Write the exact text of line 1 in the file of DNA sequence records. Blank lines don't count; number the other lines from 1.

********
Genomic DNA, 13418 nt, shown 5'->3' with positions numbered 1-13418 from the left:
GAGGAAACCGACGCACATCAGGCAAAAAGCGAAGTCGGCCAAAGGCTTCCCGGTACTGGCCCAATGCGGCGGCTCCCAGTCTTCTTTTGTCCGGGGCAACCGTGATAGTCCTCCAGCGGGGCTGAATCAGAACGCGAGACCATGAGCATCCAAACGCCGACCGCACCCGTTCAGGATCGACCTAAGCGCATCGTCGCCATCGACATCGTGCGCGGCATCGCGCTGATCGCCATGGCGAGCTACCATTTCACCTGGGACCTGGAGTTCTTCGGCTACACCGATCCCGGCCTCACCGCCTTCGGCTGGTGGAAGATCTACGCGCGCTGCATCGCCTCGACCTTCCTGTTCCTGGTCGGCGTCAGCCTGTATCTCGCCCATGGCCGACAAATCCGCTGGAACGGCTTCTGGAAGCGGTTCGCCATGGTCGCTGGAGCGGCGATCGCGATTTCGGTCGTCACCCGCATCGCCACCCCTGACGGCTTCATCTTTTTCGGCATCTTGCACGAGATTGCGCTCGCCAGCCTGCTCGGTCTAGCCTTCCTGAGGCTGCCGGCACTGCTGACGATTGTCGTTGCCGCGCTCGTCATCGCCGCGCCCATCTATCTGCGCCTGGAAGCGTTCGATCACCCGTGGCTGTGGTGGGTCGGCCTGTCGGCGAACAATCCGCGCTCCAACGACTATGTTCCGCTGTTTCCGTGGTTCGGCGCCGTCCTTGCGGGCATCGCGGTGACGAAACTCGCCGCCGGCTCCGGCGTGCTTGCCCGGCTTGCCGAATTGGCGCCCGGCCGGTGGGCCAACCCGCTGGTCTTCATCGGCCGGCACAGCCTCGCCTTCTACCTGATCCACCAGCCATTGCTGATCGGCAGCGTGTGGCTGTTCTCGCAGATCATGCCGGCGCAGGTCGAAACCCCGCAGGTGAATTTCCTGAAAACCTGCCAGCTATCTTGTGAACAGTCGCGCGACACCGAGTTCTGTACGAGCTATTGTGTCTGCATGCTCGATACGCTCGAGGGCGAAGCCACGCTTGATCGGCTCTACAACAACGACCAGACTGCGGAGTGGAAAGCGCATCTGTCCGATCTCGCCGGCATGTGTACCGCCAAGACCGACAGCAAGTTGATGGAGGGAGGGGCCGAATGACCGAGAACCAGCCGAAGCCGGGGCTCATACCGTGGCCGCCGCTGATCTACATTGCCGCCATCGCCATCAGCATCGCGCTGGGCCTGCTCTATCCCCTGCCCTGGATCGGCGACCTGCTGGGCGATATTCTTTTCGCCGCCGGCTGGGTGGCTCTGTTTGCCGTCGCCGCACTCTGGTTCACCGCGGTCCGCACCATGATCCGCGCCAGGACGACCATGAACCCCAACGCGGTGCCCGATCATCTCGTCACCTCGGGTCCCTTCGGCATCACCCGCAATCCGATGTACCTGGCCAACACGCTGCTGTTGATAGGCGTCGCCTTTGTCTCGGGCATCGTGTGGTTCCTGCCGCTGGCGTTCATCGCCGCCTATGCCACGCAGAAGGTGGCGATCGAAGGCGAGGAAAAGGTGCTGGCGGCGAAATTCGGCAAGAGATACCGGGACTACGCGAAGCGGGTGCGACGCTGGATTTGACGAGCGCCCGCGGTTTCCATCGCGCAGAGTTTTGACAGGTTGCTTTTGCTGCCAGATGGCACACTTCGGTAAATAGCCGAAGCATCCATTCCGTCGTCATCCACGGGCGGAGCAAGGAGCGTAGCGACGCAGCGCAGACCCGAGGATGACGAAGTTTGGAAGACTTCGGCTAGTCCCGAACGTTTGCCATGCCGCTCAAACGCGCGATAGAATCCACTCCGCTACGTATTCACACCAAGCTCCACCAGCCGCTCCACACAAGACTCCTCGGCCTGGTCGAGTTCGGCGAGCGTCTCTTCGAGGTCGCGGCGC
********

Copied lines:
Genomic DNA, 13418 nt, shown 5'->3' with positions numbered 1-13418 from the left: